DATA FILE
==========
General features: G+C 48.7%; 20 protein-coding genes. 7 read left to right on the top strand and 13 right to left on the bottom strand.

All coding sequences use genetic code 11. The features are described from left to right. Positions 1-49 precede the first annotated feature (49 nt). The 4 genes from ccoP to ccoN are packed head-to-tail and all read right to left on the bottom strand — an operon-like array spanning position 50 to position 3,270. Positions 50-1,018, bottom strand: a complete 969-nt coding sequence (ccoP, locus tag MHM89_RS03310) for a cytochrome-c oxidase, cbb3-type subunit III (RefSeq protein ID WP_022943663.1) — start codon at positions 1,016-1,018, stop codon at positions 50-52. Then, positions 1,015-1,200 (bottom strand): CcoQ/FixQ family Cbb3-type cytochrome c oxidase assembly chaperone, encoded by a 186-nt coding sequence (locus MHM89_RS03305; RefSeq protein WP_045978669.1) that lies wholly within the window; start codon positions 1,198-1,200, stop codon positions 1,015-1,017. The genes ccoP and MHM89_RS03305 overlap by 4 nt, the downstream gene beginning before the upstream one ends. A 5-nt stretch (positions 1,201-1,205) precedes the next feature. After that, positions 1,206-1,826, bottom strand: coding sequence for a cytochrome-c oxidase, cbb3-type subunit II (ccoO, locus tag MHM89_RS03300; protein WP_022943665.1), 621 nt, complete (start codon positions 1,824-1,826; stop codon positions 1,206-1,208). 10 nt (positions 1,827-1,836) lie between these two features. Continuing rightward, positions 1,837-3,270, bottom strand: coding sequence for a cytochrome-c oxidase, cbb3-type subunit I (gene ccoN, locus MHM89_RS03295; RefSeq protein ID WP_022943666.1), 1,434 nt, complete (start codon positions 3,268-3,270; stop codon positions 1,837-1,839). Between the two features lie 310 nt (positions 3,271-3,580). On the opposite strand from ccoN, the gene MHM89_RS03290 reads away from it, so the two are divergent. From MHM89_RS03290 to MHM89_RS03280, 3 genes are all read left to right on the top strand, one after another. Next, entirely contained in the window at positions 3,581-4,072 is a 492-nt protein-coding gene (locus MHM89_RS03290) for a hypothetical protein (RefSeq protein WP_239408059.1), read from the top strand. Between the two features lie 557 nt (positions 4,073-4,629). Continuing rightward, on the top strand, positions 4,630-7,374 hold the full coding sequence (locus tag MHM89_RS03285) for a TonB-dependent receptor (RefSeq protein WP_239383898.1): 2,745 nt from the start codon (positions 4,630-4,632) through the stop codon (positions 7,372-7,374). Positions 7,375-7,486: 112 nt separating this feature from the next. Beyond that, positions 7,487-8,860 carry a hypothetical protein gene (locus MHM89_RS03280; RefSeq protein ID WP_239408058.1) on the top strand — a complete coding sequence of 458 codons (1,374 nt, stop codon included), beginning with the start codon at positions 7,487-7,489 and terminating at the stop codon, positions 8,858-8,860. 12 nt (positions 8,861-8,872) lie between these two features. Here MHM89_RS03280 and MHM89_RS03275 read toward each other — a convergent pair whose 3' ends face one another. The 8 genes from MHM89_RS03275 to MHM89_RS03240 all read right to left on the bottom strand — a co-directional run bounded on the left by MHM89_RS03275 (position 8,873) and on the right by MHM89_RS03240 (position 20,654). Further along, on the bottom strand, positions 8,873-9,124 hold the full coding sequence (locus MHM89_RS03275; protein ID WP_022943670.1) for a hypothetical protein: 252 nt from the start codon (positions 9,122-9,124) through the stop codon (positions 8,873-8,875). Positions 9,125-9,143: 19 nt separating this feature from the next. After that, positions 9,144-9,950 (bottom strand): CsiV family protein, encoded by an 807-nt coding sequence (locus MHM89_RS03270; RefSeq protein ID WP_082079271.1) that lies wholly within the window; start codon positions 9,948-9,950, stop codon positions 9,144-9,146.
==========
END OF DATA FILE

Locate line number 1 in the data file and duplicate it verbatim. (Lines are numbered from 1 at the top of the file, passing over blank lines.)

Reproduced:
General features: G+C 48.7%; 20 protein-coding genes. 7 read left to right on the top strand and 13 right to left on the bottom strand.